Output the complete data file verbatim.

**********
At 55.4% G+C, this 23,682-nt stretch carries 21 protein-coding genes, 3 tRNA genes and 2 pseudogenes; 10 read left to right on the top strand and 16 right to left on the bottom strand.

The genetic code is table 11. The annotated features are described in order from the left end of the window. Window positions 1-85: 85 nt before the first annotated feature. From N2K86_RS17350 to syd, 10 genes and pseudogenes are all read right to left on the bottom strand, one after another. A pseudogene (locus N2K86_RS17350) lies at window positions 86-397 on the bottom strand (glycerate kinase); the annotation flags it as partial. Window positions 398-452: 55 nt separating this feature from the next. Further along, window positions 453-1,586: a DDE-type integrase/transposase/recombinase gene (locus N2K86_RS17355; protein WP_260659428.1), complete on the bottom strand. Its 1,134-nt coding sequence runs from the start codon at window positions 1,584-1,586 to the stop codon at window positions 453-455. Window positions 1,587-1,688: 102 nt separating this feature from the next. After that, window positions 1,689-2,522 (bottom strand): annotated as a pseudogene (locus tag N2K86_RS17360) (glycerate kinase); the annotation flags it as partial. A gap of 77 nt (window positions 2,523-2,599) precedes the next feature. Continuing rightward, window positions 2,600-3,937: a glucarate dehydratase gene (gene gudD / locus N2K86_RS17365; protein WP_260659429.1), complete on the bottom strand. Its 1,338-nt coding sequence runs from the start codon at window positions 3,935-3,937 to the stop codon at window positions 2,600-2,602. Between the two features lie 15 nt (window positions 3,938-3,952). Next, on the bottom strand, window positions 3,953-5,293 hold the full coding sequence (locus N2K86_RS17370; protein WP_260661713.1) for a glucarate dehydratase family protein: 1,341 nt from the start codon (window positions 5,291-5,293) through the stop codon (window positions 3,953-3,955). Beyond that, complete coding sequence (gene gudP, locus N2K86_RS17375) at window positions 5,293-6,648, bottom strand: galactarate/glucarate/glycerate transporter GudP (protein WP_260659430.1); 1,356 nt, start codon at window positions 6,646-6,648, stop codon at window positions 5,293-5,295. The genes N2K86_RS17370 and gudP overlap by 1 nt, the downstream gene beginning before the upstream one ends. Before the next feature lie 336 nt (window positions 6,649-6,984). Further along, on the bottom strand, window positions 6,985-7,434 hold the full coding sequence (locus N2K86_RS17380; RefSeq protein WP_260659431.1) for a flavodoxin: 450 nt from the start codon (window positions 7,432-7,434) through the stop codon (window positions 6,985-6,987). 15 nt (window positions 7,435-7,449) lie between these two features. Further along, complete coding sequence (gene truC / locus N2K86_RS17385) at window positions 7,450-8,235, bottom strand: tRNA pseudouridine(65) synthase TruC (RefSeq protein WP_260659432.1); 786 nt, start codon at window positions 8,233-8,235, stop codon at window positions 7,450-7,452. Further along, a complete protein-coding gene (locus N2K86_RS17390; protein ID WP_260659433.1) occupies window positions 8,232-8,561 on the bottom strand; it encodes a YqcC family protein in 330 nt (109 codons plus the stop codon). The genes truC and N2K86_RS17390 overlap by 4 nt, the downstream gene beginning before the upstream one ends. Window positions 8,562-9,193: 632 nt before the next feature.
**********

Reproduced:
At 55.4% G+C, this 23,682-nt stretch carries 21 protein-coding genes, 3 tRNA genes and 2 pseudogenes; 10 read left to right on the top strand and 16 right to left on the bottom strand.

The genetic code is table 11. The annotated features are described in order from the left end of the window. Window positions 1-85: 85 nt before the first annotated feature. From N2K86_RS17350 to syd, 10 genes and pseudogenes are all read right to left on the bottom strand, one after another. A pseudogene (locus N2K86_RS17350) lies at window positions 86-397 on the bottom strand (glycerate kinase); the annotation flags it as partial. Window positions 398-452: 55 nt separating this feature from the next. Further along, window positions 453-1,586: a DDE-type integrase/transposase/recombinase gene (locus N2K86_RS17355; protein WP_260659428.1), complete on the bottom strand. Its 1,134-nt coding sequence runs from the start codon at window positions 1,584-1,586 to the stop codon at window positions 453-455. Window positions 1,587-1,688: 102 nt separating this feature from the next. After that, window positions 1,689-2,522 (bottom strand): annotated as a pseudogene (locus tag N2K86_RS17360) (glycerate kinase); the annotation flags it as partial. A gap of 77 nt (window positions 2,523-2,599) precedes the next feature. Continuing rightward, window positions 2,600-3,937: a glucarate dehydratase gene (gene gudD / locus N2K86_RS17365; protein WP_260659429.1), complete on the bottom strand. Its 1,338-nt coding sequence runs from the start codon at window positions 3,935-3,937 to the stop codon at window positions 2,600-2,602. Between the two features lie 15 nt (window positions 3,938-3,952). Next, on the bottom strand, window positions 3,953-5,293 hold the full coding sequence (locus N2K86_RS17370; protein WP_260661713.1) for a glucarate dehydratase family protein: 1,341 nt from the start codon (window positions 5,291-5,293) through the stop codon (window positions 3,953-3,955). Beyond that, complete coding sequence (gene gudP, locus N2K86_RS17375) at window positions 5,293-6,648, bottom strand: galactarate/glucarate/glycerate transporter GudP (protein WP_260659430.1); 1,356 nt, start codon at window positions 6,646-6,648, stop codon at window positions 5,293-5,295. The genes N2K86_RS17370 and gudP overlap by 1 nt, the downstream gene beginning before the upstream one ends. Before the next feature lie 336 nt (window positions 6,649-6,984). Further along, on the bottom strand, window positions 6,985-7,434 hold the full coding sequence (locus N2K86_RS17380; RefSeq protein WP_260659431.1) for a flavodoxin: 450 nt from the start codon (window positions 7,432-7,434) through the stop codon (window positions 6,985-6,987). 15 nt (window positions 7,435-7,449) lie between these two features. Further along, complete coding sequence (gene truC / locus N2K86_RS17385) at window positions 7,450-8,235, bottom strand: tRNA pseudouridine(65) synthase TruC (RefSeq protein WP_260659432.1); 786 nt, start codon at window positions 8,233-8,235, stop codon at window positions 7,450-7,452. Further along, a complete protein-coding gene (locus N2K86_RS17390; protein ID WP_260659433.1) occupies window positions 8,232-8,561 on the bottom strand; it encodes a YqcC family protein in 330 nt (109 codons plus the stop codon). The genes truC and N2K86_RS17390 overlap by 4 nt, the downstream gene beginning before the upstream one ends. Window positions 8,562-9,193: 632 nt before the next feature.